I’m often asked whether we can add a new axis onto a Wardley map or some new legend; to be blunt, I prefer not to.
When you create a Wardley map, you first start by identifying users and their needs. For example, a Tea Shop has users like the business that wants to sell cups of tea to members of the public who will hopefully drink it. The Public and the Business are connected through a cup of tea.
Figure 1 - Users and their need for a cup of tea
Once you have users and needs, you expand it by considering what capability and components are needed to make a cup of tea. This creates a graph, a chain of what is required.
Figure 2 - A chain of the cup of tea
But it’s not any old graph; we order it by placing the users at the top and then the components according to how visible we think they are. For example, a cup of tea needs at least three components — tea, hot water and a cup. Now, what is the most visible element? How often do you ask for “a cup of Earl Grey” or an “English breakfast, please”? Is this more frequent than you talk about the type of cup? Is that more often than you enquire about the hot water used?
Once we have ordered the chain, we go through the entire chain asking “how evolved” each component is and placing the components according to an evolution axis from the genesis of something entirely new and never done before to more of a commodity. This creates the Wardley map.
Figure 3 - The map of a cup of tea
Finally, we tidy this up by adding a line of evolution at the bottom and an indicator for the value chain. NB. There can be many value chains on a single map; there is, in practice, no y-axis because that is contained within the chains themselves; it’s more of a directional indicator, i.e. the further you go down the chain then, the less visible the components become to things higher up the chain.
Figure 4 - A Wardley Map
Using this map, we can now:-
Challenge what we are doing — “Why are we custom building kettles?” or “Why is the cup more visible than the tea”?
Add missing components — “Have we thought about staff to make the tea?” or “What about milk?”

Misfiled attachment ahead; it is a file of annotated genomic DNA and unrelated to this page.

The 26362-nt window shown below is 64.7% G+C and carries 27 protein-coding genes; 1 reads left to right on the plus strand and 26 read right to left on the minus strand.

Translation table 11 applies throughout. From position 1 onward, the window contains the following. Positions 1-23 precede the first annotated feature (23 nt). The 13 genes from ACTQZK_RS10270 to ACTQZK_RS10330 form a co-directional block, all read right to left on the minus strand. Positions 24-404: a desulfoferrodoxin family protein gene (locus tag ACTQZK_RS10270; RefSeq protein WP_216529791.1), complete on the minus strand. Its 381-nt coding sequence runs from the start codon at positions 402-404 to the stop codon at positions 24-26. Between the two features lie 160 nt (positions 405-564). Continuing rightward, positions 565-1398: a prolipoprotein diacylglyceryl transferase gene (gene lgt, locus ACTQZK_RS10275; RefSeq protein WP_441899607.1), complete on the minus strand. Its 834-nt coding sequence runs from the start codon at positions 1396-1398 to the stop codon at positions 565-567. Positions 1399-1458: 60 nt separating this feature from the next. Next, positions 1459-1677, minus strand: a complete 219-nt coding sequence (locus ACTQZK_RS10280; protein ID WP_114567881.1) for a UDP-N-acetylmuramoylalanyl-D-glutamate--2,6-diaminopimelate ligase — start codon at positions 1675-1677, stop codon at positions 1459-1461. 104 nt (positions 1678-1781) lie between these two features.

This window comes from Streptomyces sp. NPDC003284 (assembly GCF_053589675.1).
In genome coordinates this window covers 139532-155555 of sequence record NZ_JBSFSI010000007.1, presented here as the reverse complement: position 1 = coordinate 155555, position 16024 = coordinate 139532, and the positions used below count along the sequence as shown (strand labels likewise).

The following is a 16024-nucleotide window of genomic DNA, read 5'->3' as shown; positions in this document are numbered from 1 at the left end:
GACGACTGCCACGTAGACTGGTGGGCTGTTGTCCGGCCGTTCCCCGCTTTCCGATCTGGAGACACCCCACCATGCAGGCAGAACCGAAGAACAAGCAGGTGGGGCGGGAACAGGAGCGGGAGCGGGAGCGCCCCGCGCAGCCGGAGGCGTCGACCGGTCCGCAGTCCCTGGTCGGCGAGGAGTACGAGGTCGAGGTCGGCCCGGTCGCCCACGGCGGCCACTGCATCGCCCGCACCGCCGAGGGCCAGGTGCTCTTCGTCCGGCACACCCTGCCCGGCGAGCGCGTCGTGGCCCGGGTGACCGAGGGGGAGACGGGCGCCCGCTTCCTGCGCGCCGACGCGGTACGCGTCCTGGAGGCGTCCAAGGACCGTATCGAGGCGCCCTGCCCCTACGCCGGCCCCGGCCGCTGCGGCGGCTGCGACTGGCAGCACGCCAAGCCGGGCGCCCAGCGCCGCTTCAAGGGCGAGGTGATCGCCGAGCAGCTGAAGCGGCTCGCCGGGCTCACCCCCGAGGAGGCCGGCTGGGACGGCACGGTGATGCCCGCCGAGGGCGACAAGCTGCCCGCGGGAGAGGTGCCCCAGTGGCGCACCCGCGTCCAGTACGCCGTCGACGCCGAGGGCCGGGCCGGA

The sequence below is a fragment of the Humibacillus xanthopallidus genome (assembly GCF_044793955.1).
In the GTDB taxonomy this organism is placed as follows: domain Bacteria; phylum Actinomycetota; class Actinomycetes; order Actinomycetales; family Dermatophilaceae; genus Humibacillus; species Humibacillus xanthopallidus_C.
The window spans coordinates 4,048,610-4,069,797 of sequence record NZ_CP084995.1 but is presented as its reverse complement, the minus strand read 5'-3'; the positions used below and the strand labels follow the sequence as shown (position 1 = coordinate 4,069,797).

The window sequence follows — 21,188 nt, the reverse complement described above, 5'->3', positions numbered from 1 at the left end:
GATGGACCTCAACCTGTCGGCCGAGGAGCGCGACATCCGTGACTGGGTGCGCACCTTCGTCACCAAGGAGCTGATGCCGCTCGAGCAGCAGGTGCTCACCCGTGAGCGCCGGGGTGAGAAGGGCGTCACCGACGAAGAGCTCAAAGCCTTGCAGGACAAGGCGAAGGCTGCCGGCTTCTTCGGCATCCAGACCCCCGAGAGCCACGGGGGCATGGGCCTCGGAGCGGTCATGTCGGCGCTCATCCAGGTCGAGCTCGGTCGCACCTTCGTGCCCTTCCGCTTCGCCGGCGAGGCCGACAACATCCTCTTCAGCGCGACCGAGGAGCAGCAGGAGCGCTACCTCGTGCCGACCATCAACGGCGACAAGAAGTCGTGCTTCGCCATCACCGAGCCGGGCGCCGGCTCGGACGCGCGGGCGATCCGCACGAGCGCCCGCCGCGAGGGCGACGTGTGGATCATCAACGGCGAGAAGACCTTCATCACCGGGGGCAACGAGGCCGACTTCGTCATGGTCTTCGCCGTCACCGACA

Add missing users — “What about regulators?” or “What about staff? Don’t they have needs?”
Add missing needs — “What about a nice place to sit?” or “wifi?” or “A payment method?” or “How about some biscuits!”
We can use the map to discuss how to manage and measure the system, how and where the landscape is changing, where we should focus on improving operations, and where to differentiate. There is an awful lot to be discussed with this simple but imperfect map.
However, that discussion does require thought, communication and challenge. As simple as it is, the map provides massive information compression compared to text. To compensate, it also delivers a constraining framework (a strong opinion in both the view of value chains and evolution), which enables discussion despite the vast amount of information. Even with this, I have found in research meetings that two hours per day is the maximum time people can work on maps without becoming mentally exhausted. Mapping may be simple, but it is also mentally challenging.
Adding another axis will increase the effort required and the potential for confusion. That alone would make them less valuable. So, yes, you could add more axes, colours, symbols, or more of everything in our attempt to build the perfect, all-encompassing, 15-dimensional, AI-driven supermap of the future. However, adding these features doesn’t make the maps more understandable or useful. Instead, stripping stuff away might be the better path.
Figure 5 - The super map of the future, courtesy of ChatGPT.
The maps are good enough for me until something better and simpler comes along. I follow the path of Less is often More.